One thing leads to another, setting off a chain of events or actions from a single original event. A slippery slope flaw reasons that because the 'last link' in such as a chain is bad so is the original event. If the original event could possibly lead to the last event then this reasoning is not fallacious, the flaw occurs when the original event is not properly linked to the last event by making extreme and unjustified jumps. For example:
You should do some revision, if you do not get a B in your A level exams you won't be able to go to University and so won't be able to get a job and die a homeless man.
Here the links between events are far too extreme to be valid, not getting a B may stop you from going to your university of choice however to jump from this to not being able to get a job is unjustified.
Slippery slopes aren't always negative, turning the above exam around:
You should do some revision, if you get a B in your A level exams you'll be able to go to University and get a job paying £100,000 and die a millionaire.
This argument is as bad as previous, even if the last link in the chain is seen to be 'good'.
Critical thinking revision
What is an argument?
- An attempt to persuade someone of a point of view by using reasoning. It is made up of three parts:
- Reason – a cause that makes something happen & answers the question ‘why…?’
- Conclusion – a result or judgement that has been caused by the reason. It doesn’t always mean the final point in a written passage.
- An element of persuasion – something that tries to influence you into believing or doing something.
DON’T BE MISLEAD – other forms of language can sometimes be included to confuse you:
- Opinion – a statement of what someone thinks or believes. It is not based on fact that can be tested.
- Assertion – an attempt to persuade but doesn’t include reasons. It is an opinion with an element of persuasion, e.g. ‘you should do this.’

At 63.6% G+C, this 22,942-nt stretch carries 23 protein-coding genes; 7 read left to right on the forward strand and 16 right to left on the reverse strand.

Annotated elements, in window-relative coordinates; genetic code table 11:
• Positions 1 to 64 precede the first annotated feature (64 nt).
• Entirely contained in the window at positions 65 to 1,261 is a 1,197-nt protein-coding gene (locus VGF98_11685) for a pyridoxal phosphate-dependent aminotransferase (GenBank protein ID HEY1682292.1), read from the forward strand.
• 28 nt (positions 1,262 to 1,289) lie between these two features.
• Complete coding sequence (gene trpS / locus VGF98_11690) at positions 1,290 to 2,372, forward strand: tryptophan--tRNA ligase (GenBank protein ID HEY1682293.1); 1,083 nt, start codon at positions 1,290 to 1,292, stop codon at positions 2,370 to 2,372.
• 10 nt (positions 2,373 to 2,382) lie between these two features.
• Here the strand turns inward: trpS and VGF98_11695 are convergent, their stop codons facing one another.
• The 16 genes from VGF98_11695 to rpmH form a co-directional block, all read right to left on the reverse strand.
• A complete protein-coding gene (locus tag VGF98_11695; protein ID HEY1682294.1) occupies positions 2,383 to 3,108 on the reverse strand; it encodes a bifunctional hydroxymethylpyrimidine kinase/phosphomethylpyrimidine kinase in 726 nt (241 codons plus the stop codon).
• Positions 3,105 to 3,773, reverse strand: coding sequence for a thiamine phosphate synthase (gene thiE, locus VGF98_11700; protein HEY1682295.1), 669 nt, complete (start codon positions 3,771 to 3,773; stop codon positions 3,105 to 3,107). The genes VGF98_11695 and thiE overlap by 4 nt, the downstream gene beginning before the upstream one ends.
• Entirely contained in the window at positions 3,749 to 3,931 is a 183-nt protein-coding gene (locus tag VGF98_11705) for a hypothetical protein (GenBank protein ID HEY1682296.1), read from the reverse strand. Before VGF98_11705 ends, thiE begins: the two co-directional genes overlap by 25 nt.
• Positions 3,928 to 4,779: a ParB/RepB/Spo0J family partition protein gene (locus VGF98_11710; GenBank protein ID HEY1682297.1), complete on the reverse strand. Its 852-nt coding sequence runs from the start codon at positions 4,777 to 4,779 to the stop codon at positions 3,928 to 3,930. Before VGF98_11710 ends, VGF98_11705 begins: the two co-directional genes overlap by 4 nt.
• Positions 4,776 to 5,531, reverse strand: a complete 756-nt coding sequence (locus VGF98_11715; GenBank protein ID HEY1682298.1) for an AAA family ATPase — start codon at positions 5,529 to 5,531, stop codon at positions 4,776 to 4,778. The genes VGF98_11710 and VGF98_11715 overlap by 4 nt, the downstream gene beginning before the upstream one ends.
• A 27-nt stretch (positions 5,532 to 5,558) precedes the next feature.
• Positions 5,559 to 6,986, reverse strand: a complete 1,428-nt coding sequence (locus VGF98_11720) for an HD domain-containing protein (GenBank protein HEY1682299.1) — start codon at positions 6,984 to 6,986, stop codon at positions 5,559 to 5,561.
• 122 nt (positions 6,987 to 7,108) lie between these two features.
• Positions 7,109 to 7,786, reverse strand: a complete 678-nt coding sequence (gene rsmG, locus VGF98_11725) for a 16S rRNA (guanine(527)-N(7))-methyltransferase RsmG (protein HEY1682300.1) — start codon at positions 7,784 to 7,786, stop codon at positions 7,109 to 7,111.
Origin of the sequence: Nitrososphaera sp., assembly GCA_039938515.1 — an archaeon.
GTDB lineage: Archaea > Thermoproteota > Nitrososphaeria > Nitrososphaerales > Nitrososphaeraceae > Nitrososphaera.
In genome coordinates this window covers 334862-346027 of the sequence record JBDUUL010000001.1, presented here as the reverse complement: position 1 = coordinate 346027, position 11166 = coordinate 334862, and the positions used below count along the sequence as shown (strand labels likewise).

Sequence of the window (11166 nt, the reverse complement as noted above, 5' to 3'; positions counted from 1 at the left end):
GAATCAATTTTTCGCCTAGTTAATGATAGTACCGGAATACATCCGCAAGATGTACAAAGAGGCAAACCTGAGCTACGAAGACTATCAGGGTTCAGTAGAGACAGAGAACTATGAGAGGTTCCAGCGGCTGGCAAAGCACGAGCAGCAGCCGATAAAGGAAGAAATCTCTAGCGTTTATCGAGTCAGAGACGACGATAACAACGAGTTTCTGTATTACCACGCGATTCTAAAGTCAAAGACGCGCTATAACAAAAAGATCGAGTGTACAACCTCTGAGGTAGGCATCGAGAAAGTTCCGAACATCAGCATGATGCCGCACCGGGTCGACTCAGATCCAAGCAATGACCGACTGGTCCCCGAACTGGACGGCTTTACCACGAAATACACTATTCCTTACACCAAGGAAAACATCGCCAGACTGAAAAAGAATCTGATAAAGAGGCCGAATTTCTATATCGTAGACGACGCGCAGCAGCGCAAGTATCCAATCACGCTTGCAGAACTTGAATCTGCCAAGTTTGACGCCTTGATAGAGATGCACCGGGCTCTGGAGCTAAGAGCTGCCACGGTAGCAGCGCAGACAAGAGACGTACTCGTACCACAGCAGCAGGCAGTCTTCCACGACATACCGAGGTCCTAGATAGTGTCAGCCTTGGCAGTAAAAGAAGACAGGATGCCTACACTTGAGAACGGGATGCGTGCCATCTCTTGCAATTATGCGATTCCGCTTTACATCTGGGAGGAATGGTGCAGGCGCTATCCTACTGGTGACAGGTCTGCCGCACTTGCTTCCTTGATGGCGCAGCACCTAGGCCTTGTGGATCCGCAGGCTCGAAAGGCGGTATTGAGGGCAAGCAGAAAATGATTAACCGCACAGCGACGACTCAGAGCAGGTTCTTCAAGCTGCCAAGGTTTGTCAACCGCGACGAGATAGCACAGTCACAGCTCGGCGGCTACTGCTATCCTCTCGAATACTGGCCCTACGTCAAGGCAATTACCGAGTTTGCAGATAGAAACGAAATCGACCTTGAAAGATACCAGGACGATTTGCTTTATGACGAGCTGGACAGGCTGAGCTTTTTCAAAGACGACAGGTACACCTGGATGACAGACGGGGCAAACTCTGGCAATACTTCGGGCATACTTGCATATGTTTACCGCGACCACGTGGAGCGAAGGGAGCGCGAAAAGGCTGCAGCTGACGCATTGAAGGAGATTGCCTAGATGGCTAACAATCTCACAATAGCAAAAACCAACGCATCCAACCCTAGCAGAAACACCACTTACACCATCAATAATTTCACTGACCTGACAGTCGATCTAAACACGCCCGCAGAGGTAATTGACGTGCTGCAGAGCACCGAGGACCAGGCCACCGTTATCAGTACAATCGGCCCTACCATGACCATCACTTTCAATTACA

- Explanation – a statement that includes at least one reason and a conclusion but doesn’t include an element of persuasion, e.g. ‘my critical thinking class has both sexes in it because my teacher wants us to have discussions from both perspectives.’
- Indicator words and phrases – help the reader to identify a particular part of an argument.
- Conclusion indicator words – act like a signal to tell us which phrase or sentence is the conclusion of the argument. E.g. therefore, so, as a result, consequently, which proves that, this means that, it follows that, thus, hence, etc.
- Sometimes indicator words are not present so you need to:
-Find the phrase or sentence that you think represents the overall point of view the writer wants you to accept.
-Try putting an indicator word like ‘therefore’ or ‘so’ immediately before this phrase or sentence to see if it makes sense.
- A reason is a rational statement that aims to persuade the reader to accept a conclusion
- Reason indicator words include:
-For the reason that, seeing that, as, because, in view of the fact that, seeing as, since, given that, etc.
- Indicator words that link reasons include:
-In addition, also, as well as, etc.
Counter assertions and counter arguments
- Counter assertion - a statement (or claim) that goes against the main conclusion of the argument
- Counter argument – a complete mini-argument that opposes the main conclusion of the argument – it includes all three elements of an argument.
- The main difference between counter assertions is that counter arguments include a reason / some reasons
- Counter arguments and counter assertions are included so that they can be made to look weak. This, in turn, strengthens the whole argument.
- Evidence – used to develop, strengthen or support a reason in an argument. It is usually in the form of numbers and the data can be from research, surveys, statistical calculations, etc.
NOTE: the numerical reference can be qualitative, e.g. ‘in a survey most people preferred to shop at Tesco’ – this is still evidence even though…